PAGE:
How To Become A Hearing Aid Specialist

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How Long Does It Take, What Degree Do You Need, and More

Hearing Aid Specialists

Hearing Aid Specialists select and fit hearing aids for customers. Administer and interpret tests of hearing. Assess hearing instrument efficacy. Take ear impressions and prepare, design, and modify ear molds.

Salary
$54630
Becoming One
Medium
Education
Bachelor's degree
Job Satisfaction
Job Growth

Personality




Table of contents
  1. Summary
  2. Steps to become one
  3. Popular degree levels
  4. How long does it take

Summary

Degree Bachelor's degree
Degree field Hearing Instrument Specialist Training Program
Duration to become one 2 years
Difficulty to become one Medium

Hearing Aid Specialists are required to have a high school diploma, but some employers will only hire those with a Bachelor’s Degree.

There are two ways to get into this career. You can earn a degree in hearing instrument fitting and dispensing, which is available through a few different schools. The other way is through an apprenticeship program.

Some states have requirements for licensing before you can become a hearing aid specialist. You should check with the Licensing Board Contacts for Hearing Healthcare Professionals.


Featured Schools

Hearing Aid Specialists Requirements

Step 1: Take Courses in High School to Prepare for This Career

When you are in high school, you can take courses such as chemistry, anatomy, community health, medical ethics, nutrition, and research methods. These courses will help you prepare for this career. If your school has a program of study in this career area, this can get you ahead of the game.

Step 2: Enter a Hearing Instrument Specialist Training Program

You are not required to earn a college degree, but some employers will prefer if you do. There are a few colleges that offer a Hearing Instrument Specialist Training Program. It usually takes two years, and you will earn an Associate’s Degree. You can also find a distance learning program that takes a little longer than two years.

You will take classes, such as anatomy of the ear, acoustics, assessment and testing of hearing, hearing aid selection and fitting, hearing aid technology, counseling, and more. This program gives you everything you need so you are ready to start work once you graduate. This is one of two possible routes you can take. Your alternative is to take an apprenticeship where you can gain skills and learn what you need to know to pass the licensing exam.

Step 3: Get an Apprenticeship (Alternative Option)

Instead of going to school, you can get a registered apprenticeship to learn the skills for this career. It will combine instruction with on-the-job training. This is a great option for people who want to start working as they are training. You can start out earning an income in an entry level position while you gain experience and learn. You will get an increase in salary once you are licensed, so this is an opportunity to get started in your career while you are training.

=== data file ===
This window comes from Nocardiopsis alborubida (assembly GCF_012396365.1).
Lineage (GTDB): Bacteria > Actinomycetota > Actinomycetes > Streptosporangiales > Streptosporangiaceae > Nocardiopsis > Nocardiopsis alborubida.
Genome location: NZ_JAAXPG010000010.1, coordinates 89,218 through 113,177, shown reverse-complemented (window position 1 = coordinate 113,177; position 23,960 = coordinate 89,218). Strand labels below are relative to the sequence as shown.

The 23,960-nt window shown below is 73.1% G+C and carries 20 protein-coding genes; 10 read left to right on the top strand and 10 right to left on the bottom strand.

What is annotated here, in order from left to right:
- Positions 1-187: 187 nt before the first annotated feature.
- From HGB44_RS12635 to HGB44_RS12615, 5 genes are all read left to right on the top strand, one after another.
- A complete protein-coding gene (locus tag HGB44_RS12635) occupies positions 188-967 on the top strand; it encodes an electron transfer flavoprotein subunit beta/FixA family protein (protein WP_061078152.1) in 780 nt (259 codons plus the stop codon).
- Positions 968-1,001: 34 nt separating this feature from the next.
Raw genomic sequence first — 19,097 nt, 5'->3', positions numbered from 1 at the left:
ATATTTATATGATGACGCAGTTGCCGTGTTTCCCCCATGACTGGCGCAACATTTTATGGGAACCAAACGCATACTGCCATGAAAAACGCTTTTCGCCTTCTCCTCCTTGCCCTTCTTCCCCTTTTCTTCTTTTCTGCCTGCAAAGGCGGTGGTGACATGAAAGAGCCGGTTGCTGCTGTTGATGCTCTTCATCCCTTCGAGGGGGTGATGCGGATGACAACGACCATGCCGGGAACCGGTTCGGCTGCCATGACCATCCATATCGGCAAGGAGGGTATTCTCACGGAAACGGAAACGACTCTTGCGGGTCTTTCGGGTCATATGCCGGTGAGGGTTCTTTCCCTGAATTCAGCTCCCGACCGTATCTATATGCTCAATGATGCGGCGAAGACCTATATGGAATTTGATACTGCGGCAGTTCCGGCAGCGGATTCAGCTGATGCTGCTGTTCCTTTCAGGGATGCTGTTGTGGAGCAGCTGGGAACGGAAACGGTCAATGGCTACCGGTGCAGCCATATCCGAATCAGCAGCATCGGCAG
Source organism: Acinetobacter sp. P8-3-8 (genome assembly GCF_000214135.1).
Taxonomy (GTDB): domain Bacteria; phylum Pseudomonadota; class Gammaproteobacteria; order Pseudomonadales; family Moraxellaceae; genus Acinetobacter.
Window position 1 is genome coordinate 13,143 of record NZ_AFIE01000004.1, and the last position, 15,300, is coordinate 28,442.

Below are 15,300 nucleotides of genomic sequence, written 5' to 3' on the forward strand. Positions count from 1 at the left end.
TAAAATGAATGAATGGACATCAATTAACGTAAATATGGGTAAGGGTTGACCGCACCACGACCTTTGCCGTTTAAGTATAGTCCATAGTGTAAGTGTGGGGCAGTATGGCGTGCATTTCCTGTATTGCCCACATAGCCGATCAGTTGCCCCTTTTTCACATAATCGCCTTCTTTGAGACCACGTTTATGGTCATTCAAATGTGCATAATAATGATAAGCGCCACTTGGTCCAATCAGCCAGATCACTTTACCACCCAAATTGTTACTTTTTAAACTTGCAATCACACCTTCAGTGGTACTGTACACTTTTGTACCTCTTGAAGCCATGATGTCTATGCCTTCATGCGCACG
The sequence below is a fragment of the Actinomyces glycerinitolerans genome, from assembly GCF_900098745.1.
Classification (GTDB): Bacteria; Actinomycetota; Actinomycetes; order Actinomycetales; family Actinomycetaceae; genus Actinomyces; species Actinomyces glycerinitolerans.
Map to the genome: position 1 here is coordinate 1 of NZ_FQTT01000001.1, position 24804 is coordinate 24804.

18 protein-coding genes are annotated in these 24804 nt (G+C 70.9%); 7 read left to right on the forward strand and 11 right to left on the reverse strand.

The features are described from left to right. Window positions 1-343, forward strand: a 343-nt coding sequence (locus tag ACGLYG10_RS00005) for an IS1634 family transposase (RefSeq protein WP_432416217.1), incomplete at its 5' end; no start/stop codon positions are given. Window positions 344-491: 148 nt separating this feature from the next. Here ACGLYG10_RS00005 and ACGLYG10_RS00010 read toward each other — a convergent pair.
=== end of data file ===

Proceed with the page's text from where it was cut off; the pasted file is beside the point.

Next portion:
In this career, you will perform hearing tests and then choose hearing projects that are appropriate for your patients. Your job is to find the best device for your client, but you do not diagnose or solve the hearing problem. When you take an apprenticeship, you will gain the skills you need to do this job.

Step 4: Take the Licensing Exam

You are required to take a licensing exam in many states, so you should check with the licensing board to find out if you are required to take it. The exam is offered by the International Hearing Society, and it is given in the different states. They often have both a written and a practical section for this exam, so your education and training will help you succeed.

Step 5: Apply for a Hearing Aid Specialist Job

Once you have your certification, you can apply for a job as a Hearing Aid Specialist. Another name for this career is a Hearing Instrument Specialist, and you will evaluate people who have hearing problems and determine which hearing aid is suited to correct the issue. Many people with hearing loss are older, but some younger people suffer from this condition. You may encounter people who suffer hearing loss from old age, loud noises, infections, a ruptured eardrum, tumors, or a build up of earwax.

It is estimated that more than 50% of people over the age of 75 suffer from hearing loss. This leads to a high demand for people in this field. Hearing Aid Specialists are able to help the elderly, and there are a lot of hearing aid instruments on the market that can meet their needs.

Step 6: Get Continuing Education Credits to Retain Your License

You will want to earn continuing education credits by attending seminars and taking online classes. It is important to stay current in this field because new technology is constantly leading to new hearing aid instruments to meet the needs of people who are suffering from hearing loss. Each state has its own continuing education requirements, but you will want to stay current in your field regardless of the requirements of your state.

What degree do most Hearing Aid Specialists have

Bachelor’s degree

We did a survey to ask other Hearing Aid Specialists what degree they had when they first became one. Here are the results.

Bachelor’s degree
38.98%

Associate’s degree
33.5%

High School Diploma
15.3%

How long does it take

2 years

It takes two years to get an Associate’s Degree in a Hearing Instrument Specialist Training program. Once you complete your degree, you will be ready to take the licensing exam. You can also choose to gain your knowledge and experience through an apprenticeship. It will take the same amount of time.


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